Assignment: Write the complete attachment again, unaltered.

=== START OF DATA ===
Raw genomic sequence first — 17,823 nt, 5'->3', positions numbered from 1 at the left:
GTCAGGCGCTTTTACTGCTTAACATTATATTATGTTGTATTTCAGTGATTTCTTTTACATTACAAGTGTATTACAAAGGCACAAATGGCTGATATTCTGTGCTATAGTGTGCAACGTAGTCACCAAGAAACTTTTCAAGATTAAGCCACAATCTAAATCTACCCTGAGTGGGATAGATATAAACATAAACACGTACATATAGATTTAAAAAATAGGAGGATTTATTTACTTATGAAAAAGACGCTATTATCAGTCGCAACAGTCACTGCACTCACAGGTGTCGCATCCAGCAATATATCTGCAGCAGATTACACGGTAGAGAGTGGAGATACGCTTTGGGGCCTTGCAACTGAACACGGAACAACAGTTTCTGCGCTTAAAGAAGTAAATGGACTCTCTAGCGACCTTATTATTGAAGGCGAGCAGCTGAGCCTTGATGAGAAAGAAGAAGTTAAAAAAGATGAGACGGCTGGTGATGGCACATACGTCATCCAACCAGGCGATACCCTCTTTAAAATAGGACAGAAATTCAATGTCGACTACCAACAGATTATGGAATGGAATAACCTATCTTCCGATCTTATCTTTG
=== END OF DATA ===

Raw genomic sequence first — 17,823 nt, 5'->3', positions numbered from 1 at the left:
GTCAGGCGCTTTTACTGCTTAACATTATATTATGTTGTATTTCAGTGATTTCTTTTACATTACAAGTGTATTACAAAGGCACAAATGGCTGATATTCTGTGCTATAGTGTGCAACGTAGTCACCAAGAAACTTTTCAAGATTAAGCCACAATCTAAATCTACCCTGAGTGGGATAGATATAAACATAAACACGTACATATAGATTTAAAAAATAGGAGGATTTATTTACTTATGAAAAAGACGCTATTATCAGTCGCAACAGTCACTGCACTCACAGGTGTCGCATCCAGCAATATATCTGCAGCAGATTACACGGTAGAGAGTGGAGATACGCTTTGGGGCCTTGCAACTGAACACGGAACAACAGTTTCTGCGCTTAAAGAAGTAAATGGACTCTCTAGCGACCTTATTATTGAAGGCGAGCAGCTGAGCCTTGATGAGAAAGAAGAAGTTAAAAAAGATGAGACGGCTGGTGATGGCACATACGTCATCCAACCAGGCGATACCCTCTTTAAAATAGGACAGAAATTCAATGTCGACTACCAACAGATTATGGAATGGAATAACCTATCTTCCGATCTTATCTTTG